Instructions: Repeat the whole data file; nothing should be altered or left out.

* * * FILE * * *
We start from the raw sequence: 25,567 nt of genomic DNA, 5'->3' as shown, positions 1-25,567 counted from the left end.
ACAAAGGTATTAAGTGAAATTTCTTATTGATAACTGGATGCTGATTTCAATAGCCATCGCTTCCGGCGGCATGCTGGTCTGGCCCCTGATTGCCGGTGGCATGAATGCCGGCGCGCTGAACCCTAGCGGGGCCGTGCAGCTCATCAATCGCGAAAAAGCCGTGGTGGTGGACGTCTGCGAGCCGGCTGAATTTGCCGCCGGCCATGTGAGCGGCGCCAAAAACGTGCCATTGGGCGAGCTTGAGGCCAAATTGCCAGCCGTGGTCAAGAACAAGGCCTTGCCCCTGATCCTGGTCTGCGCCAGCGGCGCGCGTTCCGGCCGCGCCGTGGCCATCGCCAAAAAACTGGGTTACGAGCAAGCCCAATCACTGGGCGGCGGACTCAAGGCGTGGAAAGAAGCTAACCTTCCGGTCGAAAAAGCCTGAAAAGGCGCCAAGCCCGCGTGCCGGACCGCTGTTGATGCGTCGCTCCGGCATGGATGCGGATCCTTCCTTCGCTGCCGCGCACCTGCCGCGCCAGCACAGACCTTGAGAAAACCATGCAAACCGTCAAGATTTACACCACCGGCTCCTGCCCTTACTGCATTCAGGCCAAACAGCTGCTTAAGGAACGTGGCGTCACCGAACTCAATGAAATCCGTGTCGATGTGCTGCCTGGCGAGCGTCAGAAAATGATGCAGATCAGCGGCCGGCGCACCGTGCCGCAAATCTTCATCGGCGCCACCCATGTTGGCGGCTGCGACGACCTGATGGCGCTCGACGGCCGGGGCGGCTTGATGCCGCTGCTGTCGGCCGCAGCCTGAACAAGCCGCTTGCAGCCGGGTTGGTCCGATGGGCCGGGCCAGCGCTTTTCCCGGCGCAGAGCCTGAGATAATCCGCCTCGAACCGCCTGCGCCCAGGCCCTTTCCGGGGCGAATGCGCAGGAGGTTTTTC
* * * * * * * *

We start from the raw sequence: 25,567 nt of genomic DNA, 5'->3' as shown, positions 1-25,567 counted from the left end.
ACAAAGGTATTAAGTGAAATTTCTTATTGATAACTGGATGCTGATTTCAATAGCCATCGCTTCCGGCGGCATGCTGGTCTGGCCCCTGATTGCCGGTGGCATGAATGCCGGCGCGCTGAACCCTAGCGGGGCCGTGCAGCTCATCAATCGCGAAAAAGCCGTGGTGGTGGACGTCTGCGAGCCGGCTGAATTTGCCGCCGGCCATGTGAGCGGCGCCAAAAACGTGCCATTGGGCGAGCTTGAGGCCAAATTGCCAGCCGTGGTCAAGAACAAGGCCTTGCCCCTGATCCTGGTCTGCGCCAGCGGCGCGCGTTCCGGCCGCGCCGTGGCCATCGCCAAAAAACTGGGTTACGAGCAAGCCCAATCACTGGGCGGCGGACTCAAGGCGTGGAAAGAAGCTAACCTTCCGGTCGAAAAAGCCTGAAAAGGCGCCAAGCCCGCGTGCCGGACCGCTGTTGATGCGTCGCTCCGGCATGGATGCGGATCCTTCCTTCGCTGCCGCGCACCTGCCGCGCCAGCACAGACCTTGAGAAAACCATGCAAACCGTCAAGATTTACACCACCGGCTCCTGCCCTTACTGCATTCAGGCCAAACAGCTGCTTAAGGAACGTGGCGTCACCGAACTCAATGAAATCCGTGTCGATGTGCTGCCTGGCGAGCGTCAGAAAATGATGCAGATCAGCGGCCGGCGCACCGTGCCGCAAATCTTCATCGGCGCCACCCATGTTGGCGGCTGCGACGACCTGATGGCGCTCGACGGCCGGGGCGGCTTGATGCCGCTGCTGTCGGCCGCAGCCTGAACAAGCCGCTTGCAGCCGGGTTGGTCCGATGGGCCGGGCCAGCGCTTTTCCCGGCGCAGAGCCTGAGATAATCCGCCTCGAACCGCCTGCGCCCAGGCCCTTTCCGGGGCGAATGCGCAGGAGGTTTTTC